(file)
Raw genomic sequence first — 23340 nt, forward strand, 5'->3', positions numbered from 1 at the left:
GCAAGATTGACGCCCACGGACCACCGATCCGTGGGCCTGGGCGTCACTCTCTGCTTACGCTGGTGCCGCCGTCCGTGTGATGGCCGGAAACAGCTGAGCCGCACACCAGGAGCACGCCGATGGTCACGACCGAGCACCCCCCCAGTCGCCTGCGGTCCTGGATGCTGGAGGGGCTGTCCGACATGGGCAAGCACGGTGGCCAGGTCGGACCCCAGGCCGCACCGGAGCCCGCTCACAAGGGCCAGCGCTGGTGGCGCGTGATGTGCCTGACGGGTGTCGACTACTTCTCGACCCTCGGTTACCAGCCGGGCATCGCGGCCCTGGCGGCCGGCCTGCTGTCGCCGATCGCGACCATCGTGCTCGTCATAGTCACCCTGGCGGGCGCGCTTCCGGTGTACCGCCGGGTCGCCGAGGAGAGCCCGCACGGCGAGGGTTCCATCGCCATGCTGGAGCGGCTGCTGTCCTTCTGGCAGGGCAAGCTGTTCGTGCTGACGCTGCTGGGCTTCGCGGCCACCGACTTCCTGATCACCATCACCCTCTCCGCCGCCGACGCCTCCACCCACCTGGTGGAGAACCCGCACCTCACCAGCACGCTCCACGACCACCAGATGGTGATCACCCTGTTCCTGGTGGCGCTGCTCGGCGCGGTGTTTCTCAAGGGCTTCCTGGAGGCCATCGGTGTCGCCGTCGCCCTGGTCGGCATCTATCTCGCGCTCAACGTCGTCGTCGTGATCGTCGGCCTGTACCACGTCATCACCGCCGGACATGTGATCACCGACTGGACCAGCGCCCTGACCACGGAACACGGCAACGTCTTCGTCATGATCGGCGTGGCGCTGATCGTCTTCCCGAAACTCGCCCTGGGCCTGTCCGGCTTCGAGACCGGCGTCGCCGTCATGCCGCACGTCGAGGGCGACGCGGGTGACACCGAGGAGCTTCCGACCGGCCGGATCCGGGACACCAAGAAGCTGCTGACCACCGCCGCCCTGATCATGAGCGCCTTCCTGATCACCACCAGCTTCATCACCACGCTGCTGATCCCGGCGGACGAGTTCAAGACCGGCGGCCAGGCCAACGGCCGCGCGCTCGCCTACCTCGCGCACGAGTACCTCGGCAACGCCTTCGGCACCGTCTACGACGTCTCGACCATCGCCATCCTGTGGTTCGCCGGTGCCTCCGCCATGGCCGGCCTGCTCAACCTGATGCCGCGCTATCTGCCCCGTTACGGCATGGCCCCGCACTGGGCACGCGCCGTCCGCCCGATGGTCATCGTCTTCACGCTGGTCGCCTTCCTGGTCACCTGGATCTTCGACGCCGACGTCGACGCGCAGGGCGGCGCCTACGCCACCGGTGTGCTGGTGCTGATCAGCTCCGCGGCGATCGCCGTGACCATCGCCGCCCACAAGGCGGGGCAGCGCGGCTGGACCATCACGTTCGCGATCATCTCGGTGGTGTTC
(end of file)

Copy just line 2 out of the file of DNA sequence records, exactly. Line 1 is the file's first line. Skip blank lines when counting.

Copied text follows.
GCAAGATTGACGCCCACGGACCACCGATCCGTGGGCCTGGGCGTCACTCTCTGCTTACGCTGGTGCCGCCGTCCGTGTGATGGCCGGAAACAGCTGAGCCGCACACCAGGAGCACGCCGATGGTCACGACCGAGCACCCCCCCAGTCGCCTGCGGTCCTGGATGCTGGAGGGGCTGTCCGACATGGGCAAGCACGGTGGCCAGGTCGGACCCCAGGCCGCACCGGAGCCCGCTCACAAGGGCCAGCGCTGGTGGCGCGTGATGTGCCTGACGGGTGTCGACTACTTCTCGACCCTCGGTTACCAGCCGGGCATCGCGGCCCTGGCGGCCGGCCTGCTGTCGCCGATCGCGACCATCGTGCTCGTCATAGTCACCCTGGCGGGCGCGCTTCCGGTGTACCGCCGGGTCGCCGAGGAGAGCCCGCACGGCGAGGGTTCCATCGCCATGCTGGAGCGGCTGCTGTCCTTCTGGCAGGGCAAGCTGTTCGTGCTGACGCTGCTGGGCTTCGCGGCCACCGACTTCCTGATCACCATCACCCTCTCCGCCGCCGACGCCTCCACCCACCTGGTGGAGAACCCGCACCTCACCAGCACGCTCCACGACCACCAGATGGTGATCACCCTGTTCCTGGTGGCGCTGCTCGGCGCGGTGTTTCTCAAGGGCTTCCTGGAGGCCATCGGTGTCGCCGTCGCCCTGGTCGGCATCTATCTCGCGCTCAACGTCGTCGTCGTGATCGTCGGCCTGTACCACGTCATCACCGCCGGACATGTGATCACCGACTGGACCAGCGCCCTGACCACGGAACACGGCAACGTCTTCGTCATGATCGGCGTGGCGCTGATCGTCTTCCCGAAACTCGCCCTGGGCCTGTCCGGCTTCGAGACCGGCGTCGCCGTCATGCCGCACGTCGAGGGCGACGCGGGTGACACCGAGGAGCTTCCGACCGGCCGGATCCGGGACACCAAGAAGCTGCTGACCACCGCCGCCCTGATCATGAGCGCCTTCCTGATCACCACCAGCTTCATCACCACGCTGCTGATCCCGGCGGACGAGTTCAAGACCGGCGGCCAGGCCAACGGCCGCGCGCTCGCCTACCTCGCGCACGAGTACCTCGGCAACGCCTTCGGCACCGTCTACGACGTCTCGACCATCGCCATCCTGTGGTTCGCCGGTGCCTCCGCCATGGCCGGCCTGCTCAACCTGATGCCGCGCTATCTGCCCCGTTACGGCATGGCCCCGCACTGGGCACGCGCCGTCCGCCCGATGGTCATCGTCTTCACGCTGGTCGCCTTCCTGGTCACCTGGATCTTCGACGCCGACGTCGACGCGCAGGGCGGCGCCTACGCCACCGGTGTGCTGGTGCTGATCAGCTCCGCGGCGATCGCCGTGACCATCGCCGCCCACAAGGCGGGGCAGCGCGGCTGGACCATCACGTTCGCGATCATCTCGGTGGTGTTC